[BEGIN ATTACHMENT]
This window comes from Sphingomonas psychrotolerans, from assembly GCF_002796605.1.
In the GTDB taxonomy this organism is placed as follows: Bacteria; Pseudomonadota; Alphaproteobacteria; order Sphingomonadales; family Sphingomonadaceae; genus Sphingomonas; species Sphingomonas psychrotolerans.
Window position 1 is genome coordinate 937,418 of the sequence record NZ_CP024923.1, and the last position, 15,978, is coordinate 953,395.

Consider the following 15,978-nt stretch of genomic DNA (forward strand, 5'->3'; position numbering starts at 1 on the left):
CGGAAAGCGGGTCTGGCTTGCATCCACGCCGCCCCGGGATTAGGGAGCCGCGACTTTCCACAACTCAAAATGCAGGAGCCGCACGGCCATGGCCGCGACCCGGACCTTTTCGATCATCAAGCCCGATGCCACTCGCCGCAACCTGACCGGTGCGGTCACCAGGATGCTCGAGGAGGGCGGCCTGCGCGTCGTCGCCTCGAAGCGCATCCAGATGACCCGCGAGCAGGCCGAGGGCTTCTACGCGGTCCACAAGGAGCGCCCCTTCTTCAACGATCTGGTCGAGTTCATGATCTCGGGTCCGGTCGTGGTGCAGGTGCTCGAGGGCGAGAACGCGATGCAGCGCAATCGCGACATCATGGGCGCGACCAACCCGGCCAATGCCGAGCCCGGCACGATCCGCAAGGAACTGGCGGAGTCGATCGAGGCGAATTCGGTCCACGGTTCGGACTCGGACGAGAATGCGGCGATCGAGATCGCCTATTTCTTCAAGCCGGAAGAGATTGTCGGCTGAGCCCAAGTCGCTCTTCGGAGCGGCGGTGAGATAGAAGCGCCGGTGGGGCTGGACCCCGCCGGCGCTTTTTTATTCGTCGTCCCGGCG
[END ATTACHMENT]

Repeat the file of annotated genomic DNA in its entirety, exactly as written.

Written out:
This window comes from Sphingomonas psychrotolerans, from assembly GCF_002796605.1.
In the GTDB taxonomy this organism is placed as follows: Bacteria; Pseudomonadota; Alphaproteobacteria; order Sphingomonadales; family Sphingomonadaceae; genus Sphingomonas; species Sphingomonas psychrotolerans.
Window position 1 is genome coordinate 937,418 of the sequence record NZ_CP024923.1, and the last position, 15,978, is coordinate 953,395.

Consider the following 15,978-nt stretch of genomic DNA (forward strand, 5'->3'; position numbering starts at 1 on the left):
CGGAAAGCGGGTCTGGCTTGCATCCACGCCGCCCCGGGATTAGGGAGCCGCGACTTTCCACAACTCAAAATGCAGGAGCCGCACGGCCATGGCCGCGACCCGGACCTTTTCGATCATCAAGCCCGATGCCACTCGCCGCAACCTGACCGGTGCGGTCACCAGGATGCTCGAGGAGGGCGGCCTGCGCGTCGTCGCCTCGAAGCGCATCCAGATGACCCGCGAGCAGGCCGAGGGCTTCTACGCGGTCCACAAGGAGCGCCCCTTCTTCAACGATCTGGTCGAGTTCATGATCTCGGGTCCGGTCGTGGTGCAGGTGCTCGAGGGCGAGAACGCGATGCAGCGCAATCGCGACATCATGGGCGCGACCAACCCGGCCAATGCCGAGCCCGGCACGATCCGCAAGGAACTGGCGGAGTCGATCGAGGCGAATTCGGTCCACGGTTCGGACTCGGACGAGAATGCGGCGATCGAGATCGCCTATTTCTTCAAGCCGGAAGAGATTGTCGGCTGAGCCCAAGTCGCTCTTCGGAGCGGCGGTGAGATAGAAGCGCCGGTGGGGCTGGACCCCGCCGGCGCTTTTTTATTCGTCGTCCCGGCG